Mary Cheh Speaks Out on Taxi Reform, Uber, and the Future of Cab Service in DC

The DC council member also hopes there won’t be a taxi strike.

By: Carol Ross Joynt

Mary Cheh is on fire. The Ward 3 City council member and head of the Transportation Committee is at no loss for words when the subject is her effort to drag the city’s taxi industry “into the 21st century.” But while she won’t go so far as to brand the Taxi Commission with the “c” word—corrupt—she says, “I appreciate that some people have that view.” She’s not going to rest, though, until meaningful reform has happened, and if those reforms get hobbled, Cheh says that “maybe something even more radical is needed to shake it all up.”

Tuesday night, after a day of significant council action on taxi industry improvements, Cheh says she had a hard time sleeping. In an almost existential way, she found herself awake in the wee hours, wondering, “Why should we regulate taxis? What is it we want them to be? Why can’t we regulate them or take them off the road? Maybe there’s a simpler way to get us where we need to go.” She said taxis are only one piece of the transportation big picture that includes buses, car services, bicycles, and even walking. “It all has to be integrated and work together.”

To that end, she talks of the possibility of absorbing the Taxi Commission into the Department of Transportation. “I think that would be a better way to handle it,” she says. “The Taxi Commission does come out of a history of shady dealings and questionable oversight. I would really like to have [it] operated like any other executive agency.”

For right now, though, with actions taken yesterday by the City Council, she feels “we’re on the right path.” The council approved measures that will require taxis to use GPS, credit card readers and modern meters, and ultimately to all look the same, regulations that do not sit well with the taxi cab drivers. Cheh said she learned this morning that some are now calling for a general strike. “I don’t know if that’s just bluster,” she says. “I think they should be really interested in improving their services. There is a lack of professionalism in the operation of taxis in the District.” She says the new regulations are designed to serve passengers but will also help make the taxis more profitable. “I don’t want them to go on strike, of course. I want them to embrace the changes that are coming. They are for their own good.”

Another flashpoint in yesterday’s transportation debate was the fate of a new service, Uber, that provides chauffeur-driven black sedans and SUVS on demand to subscribers who order their cars through an app. The cars cannot be hailed on the street or ordered by phone for a future time, but the taxi industry worries the successful service could expand in that direction, wiping them out. The Taxi Commission, according to Cheh, was “doing stings” on Uber, claiming its business model was “unlawful in the District.”

Cheh says her objective with the legislation was to “reform the taxi industry and not at all [to] harm Uber. I want Uber to operate. I want them to be very successful. I want them to serve the people in the District who want their service. I’m trying in no way to limit them, to obstruct them.” Has she ever used Uber? “No. I use my bike a lot.” But she says she has been picked up in sedans to be shuttled to interviews at CNN, for example. “I know what the service is like. It’s really nice.”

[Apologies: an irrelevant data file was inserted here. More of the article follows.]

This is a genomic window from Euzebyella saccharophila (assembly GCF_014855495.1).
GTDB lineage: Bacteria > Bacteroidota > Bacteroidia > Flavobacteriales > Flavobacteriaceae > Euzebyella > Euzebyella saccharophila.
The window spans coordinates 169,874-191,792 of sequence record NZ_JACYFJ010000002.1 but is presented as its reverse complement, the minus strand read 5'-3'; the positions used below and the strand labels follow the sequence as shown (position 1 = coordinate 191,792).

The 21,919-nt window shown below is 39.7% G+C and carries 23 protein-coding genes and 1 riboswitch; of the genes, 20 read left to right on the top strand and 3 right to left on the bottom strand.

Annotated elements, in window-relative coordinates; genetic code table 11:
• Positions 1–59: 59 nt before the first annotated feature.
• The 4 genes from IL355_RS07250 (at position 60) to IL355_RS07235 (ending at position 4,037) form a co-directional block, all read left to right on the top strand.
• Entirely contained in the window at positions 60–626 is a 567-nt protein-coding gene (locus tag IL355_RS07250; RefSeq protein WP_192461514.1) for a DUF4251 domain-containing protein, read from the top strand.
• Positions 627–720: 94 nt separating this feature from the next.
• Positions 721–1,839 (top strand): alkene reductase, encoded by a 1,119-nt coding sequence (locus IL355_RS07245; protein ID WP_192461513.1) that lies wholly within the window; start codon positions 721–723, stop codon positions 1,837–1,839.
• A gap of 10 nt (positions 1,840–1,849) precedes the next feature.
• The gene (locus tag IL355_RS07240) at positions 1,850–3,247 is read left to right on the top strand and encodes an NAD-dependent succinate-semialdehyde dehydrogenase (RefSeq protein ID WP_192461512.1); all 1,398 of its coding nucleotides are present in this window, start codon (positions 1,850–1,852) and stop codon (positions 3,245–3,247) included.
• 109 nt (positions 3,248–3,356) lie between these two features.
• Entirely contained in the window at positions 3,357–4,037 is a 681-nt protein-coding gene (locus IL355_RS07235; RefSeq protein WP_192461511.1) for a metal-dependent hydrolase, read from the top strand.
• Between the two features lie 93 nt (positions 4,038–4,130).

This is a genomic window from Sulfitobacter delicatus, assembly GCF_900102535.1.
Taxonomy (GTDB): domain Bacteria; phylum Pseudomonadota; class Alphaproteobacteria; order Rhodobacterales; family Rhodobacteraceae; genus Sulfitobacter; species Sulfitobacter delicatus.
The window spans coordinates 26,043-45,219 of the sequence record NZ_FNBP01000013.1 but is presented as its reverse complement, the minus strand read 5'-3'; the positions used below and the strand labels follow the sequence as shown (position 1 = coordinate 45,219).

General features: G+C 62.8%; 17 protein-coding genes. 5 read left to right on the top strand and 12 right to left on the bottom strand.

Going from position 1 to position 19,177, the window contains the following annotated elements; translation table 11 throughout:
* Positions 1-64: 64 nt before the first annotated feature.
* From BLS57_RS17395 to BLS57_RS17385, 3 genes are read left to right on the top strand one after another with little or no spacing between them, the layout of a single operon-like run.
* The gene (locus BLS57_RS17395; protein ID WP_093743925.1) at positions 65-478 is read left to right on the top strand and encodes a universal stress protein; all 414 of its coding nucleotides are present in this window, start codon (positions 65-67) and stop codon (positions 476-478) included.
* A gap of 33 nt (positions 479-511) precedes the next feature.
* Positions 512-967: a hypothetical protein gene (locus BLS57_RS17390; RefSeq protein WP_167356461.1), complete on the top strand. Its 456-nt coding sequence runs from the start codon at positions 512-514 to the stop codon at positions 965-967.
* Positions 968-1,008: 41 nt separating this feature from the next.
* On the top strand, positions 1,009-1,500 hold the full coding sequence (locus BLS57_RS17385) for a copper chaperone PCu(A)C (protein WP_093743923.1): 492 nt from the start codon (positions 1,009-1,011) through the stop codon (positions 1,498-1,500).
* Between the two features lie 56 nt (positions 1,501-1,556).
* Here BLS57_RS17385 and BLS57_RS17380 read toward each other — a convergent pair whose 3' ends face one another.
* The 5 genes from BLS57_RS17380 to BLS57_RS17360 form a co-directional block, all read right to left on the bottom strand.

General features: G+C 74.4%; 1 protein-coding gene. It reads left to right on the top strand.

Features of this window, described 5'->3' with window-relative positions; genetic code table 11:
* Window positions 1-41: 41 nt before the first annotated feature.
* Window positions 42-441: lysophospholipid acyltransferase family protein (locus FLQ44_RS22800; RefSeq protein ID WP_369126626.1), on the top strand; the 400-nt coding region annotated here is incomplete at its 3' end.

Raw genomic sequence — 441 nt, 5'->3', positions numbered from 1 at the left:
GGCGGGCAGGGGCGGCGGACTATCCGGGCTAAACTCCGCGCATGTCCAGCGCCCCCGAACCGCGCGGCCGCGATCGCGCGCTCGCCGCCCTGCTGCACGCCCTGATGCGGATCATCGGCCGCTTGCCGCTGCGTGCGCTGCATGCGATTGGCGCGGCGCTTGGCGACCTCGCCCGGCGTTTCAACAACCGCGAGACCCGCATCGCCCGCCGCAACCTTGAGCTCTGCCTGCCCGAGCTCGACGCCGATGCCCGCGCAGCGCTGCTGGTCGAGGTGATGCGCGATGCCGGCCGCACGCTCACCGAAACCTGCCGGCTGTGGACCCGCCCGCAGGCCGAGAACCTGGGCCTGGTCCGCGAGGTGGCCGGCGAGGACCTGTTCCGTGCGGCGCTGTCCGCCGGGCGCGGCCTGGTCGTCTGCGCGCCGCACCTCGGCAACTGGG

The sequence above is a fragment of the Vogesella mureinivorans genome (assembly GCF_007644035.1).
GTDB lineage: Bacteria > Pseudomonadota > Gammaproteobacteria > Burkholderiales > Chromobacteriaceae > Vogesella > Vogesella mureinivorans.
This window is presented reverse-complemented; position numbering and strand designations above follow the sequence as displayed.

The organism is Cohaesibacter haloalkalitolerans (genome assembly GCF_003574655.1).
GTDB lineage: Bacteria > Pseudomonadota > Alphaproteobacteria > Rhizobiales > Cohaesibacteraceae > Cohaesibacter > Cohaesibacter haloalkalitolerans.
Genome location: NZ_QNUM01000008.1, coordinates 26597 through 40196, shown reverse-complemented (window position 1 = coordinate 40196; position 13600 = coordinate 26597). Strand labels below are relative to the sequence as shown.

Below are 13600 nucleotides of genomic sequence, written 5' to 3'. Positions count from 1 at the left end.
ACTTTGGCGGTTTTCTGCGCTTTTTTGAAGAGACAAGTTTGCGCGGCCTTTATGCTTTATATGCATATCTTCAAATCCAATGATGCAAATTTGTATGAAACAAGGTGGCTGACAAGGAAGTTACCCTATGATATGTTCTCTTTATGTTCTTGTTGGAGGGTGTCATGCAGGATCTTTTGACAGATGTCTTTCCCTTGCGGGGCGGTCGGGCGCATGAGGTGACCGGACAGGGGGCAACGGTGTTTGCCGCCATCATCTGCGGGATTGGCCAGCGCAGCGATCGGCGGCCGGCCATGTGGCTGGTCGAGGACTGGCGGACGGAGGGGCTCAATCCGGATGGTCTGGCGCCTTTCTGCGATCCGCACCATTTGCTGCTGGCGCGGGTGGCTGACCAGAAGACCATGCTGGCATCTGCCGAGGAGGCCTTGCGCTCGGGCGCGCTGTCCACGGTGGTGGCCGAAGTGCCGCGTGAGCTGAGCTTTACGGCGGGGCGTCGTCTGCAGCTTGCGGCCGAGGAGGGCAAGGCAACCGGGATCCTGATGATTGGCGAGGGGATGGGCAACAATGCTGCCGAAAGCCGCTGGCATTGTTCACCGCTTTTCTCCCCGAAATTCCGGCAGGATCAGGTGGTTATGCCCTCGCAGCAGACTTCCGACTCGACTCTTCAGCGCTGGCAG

Nonetheless, Uber felt threatened thanks to a piece of the taxi reform legislation that called for it to have a minimum fare of $15 to prevent Uber from undercutting the taxis. “That wasn’t a problem for Uber,” says Cheh—or so she thought after lengthy negotiations with the company’s Washington representatives. On the eve of the voting, however, she received a very different message from Uber’s owner, Travis Kalanick, who is based in San Francisco. When we talked, she couldn’t recall his name and referred to him as “the guy in California.” Cheh said she has not met Kalanick, “but we may have talked on the phone.” But she’s aware of what he wants. He is “an entrepreneur. He doesn’t like regulation. He didn’t want to be locked into a minimum fare. His people here led me to believe it was okay, but it wasn’t. He said, ‘I’m not going to go along with that.’”

What did the council do? “We took out the minimum rate, but added back the things that make them legal,” says Cheh. The issue of a legally mandated $15 floor rate for Uber is not finished, though. “I’ll hold a hearing in September and revisit this. Meanwhile, they can operate.”

Does Cheh feel what’s ahead is an uphill struggle? “No, I don’t,” she says. “We passed the main taxi reform legislation. I have to put out certain fires.” She says it will take a minimum of a year before the public can see tangible reforms and improvements “because a lot of things are rolling in.” In terms of near changes, passengers could see cars fitted with GPS, accepting credit cards, and using uniform dome lights. Making all the taxis uniform in appearance could take several years, because only new cabs will be required to adopt the new paint job.

Cheh hopes the Taxi Commission will stop taking shots at Uber, stop performing random stings. I suggested that maybe Uber should offer each of the taxi drivers a free ride. Cheh laughed. “Yes, show them how it’s done.” But then she pointed out, “There are 6,000 cabs in this city. It’s not fair to tar them all. Many of them are hard-working and do the right thing. Yes, there’s more than one bad apple, but the whole barrel isn’t bad.”